SB 132, authored by Sen. Jerry Hill, D-San Mateo, requires state wildlife wardens to use non-lethal measures, such as capture, anesthetizing or removal, when a mountain lion does not endanger public health or safety. The law goes into effect on Jan. 1.
As before, animals that do jeopardize human life can be shot by state Department of Fish and Wildlife wardens or local officers authorized by the department.
The new law also allows wardens to call on veterinarians, scientists, other government agencies, zoos and nonprofit groups to aid in carrying out an alternative to killing a wandering mountain lion.
"It's a humane solution to a potential community problem," Hill said this week.
Hill will be joined by Half Moon Bay Mayor Rick Kowalcyzk, representatives of the Sacramento-based Mountain Lion Foundation and other supporters in the celebration at 11 a.m. Sunday at Mac Dutra Park in Half Moon Bay.
The Dec. 1 date for the event was intentionally chosen, Hill said, to coincide with the anniversary of the shooting by wardens of two mountain lion kittens that were hiding under the deck of a house on the outskirts of Half Moon Bay on Dec. 1, 2012.
The state wardens were summoned after citizens notified the San Mateo County Sheriff's Office that the kittens were spotted in various locations beginning on Nov. 30.
At the time they were shot, the kittens, which could not be seen clearly in the darkness under the deck, were believed by the wardens to be about nine or 10 months old and weighing 25 to 30 pounds each.
A Department of Fish and Wildlife spokeswoman said department staff believed the animals' behavior, which included having seemingly "blank stares" and remaining immobile when the wardens and a sheriff's deputy tried to shoo them away with strobe lights, was abnormal and therefore threatening.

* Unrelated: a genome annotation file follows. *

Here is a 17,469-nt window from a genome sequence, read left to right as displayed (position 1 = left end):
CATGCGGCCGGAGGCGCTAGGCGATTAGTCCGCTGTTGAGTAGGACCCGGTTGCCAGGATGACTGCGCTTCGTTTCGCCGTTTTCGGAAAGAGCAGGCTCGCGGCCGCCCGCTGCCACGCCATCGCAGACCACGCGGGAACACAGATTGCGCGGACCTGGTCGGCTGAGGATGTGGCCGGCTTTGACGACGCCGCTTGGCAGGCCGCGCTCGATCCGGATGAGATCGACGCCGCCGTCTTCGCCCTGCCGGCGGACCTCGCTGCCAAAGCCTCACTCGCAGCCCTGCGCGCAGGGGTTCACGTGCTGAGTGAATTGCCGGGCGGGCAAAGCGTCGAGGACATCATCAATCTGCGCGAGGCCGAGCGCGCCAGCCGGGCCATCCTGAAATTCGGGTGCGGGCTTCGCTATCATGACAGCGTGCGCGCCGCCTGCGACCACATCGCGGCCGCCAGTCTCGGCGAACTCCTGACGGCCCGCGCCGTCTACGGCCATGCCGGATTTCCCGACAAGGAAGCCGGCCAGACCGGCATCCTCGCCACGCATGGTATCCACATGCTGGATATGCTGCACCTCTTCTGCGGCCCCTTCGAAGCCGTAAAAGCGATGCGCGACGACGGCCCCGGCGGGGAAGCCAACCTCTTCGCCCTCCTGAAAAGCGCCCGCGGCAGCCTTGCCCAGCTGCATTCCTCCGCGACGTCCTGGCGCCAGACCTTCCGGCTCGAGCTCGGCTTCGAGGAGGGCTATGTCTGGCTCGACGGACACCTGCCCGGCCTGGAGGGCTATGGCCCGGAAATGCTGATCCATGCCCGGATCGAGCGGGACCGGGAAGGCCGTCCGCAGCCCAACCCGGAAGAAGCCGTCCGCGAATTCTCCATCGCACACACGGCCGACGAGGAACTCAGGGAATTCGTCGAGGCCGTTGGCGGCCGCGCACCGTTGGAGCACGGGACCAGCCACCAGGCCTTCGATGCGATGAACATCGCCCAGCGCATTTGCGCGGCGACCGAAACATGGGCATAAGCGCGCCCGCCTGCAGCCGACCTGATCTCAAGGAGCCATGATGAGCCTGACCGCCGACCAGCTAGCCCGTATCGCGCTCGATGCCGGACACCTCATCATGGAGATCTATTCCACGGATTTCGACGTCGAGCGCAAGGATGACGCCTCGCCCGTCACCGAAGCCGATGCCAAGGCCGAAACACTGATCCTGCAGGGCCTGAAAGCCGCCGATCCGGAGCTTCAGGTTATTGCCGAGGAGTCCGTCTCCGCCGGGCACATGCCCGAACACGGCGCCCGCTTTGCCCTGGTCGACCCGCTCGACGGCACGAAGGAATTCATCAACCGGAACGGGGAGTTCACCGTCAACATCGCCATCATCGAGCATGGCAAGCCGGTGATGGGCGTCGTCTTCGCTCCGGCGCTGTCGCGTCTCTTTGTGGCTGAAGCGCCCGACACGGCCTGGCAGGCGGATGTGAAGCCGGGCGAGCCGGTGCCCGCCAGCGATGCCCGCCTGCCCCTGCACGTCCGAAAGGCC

But necropsy results announced three weeks later showed that the malnourished and apparently orphan kittens were four months old and weighed only 13 and 14 pounds.
Wildlife advocates suggested their behavior was a natural response to fear and an instinct to try to remain hidden and as invisible as possible until it might be safe to leave.
The incident was the impetus for the new law.
"When this happened a year ago, I was just shocked to hear that the two kittens were shot and killed, and then later to hear they weighed 13 and 14 pounds," Hill said.
He noted that wardens "do a tough job" and said the two agents called to Half Moon Bay last year had little choice of action under the law and related department guidelines then in effect.
The new law was written collaboratively by Hill, DFW officials and the Mountain Lion Foundation in an effort to make sure it met state concerns for human safety as well as the goal of protecting non-threatening animals, the senator said.
"Wardens still have the ability to kill mountain lions when the public is at risk. But this legislation gives wardens the flexibility and resources to better deal with the increasing number of mountain lion encounters throughout the state," Hill said.
Even as Hill's proposal was working its way through the Legislature, DFW director Charlton Bonham issued revised guidelines in March containing a number of elements of the law.
Hill said those changes were welcome, but it seemed necessary to put them into law as well because otherwise, the guidelines could be reversed by a future administration in Sacramento.
Mountain lions, also known as cougars, pumas or panthers, are 6 to 8 feet long from head to tail and weigh an average of 140 pounds as adults. Their habitat is mountains and foothills and their main prey is deer.
They are solitary animals, active mostly at night, and their nature is to avoid humans, according to state wildlife officials.
Mountain Lion Foundation executive director Tim Dunbar said the number of mountain lions in California is estimated at 3,000 to 4,000.
Dunbar said the new law is aimed at helping the non-aggressive animal that "wanders into human territory, is not really threatening humans and doesn't want to be there.
"They're just scared and trying to get back to territory they're familiar with," he said.
In 1990, a voter initiative, Proposition 117, established a law that banned the hunting of mountain lions and authorized the DFW to remove or kill any that were an imminent threat to public health and safety.
But Dunbar said that law didn't adequately define what an imminent threat was.
"It was open to any interpretation. The big issue is that clarification. That tweak is needed to improve the original law," he said.
The new addition to the state Fish and Game Code defines an imminent threat that justifies killing as "a situation where a mountain lion exhibits one or more aggressive behaviors directed toward a person."
In other situations, the law requires wardens to use non-lethal actions, defined as capturing, pursuing, anesthetizing, temporarily injuring, marking, providing veterinary care, transporting, rehabilitating, releasing or taking no action against the animals.
California is the first state in the nation to have such a law, Dunbar said.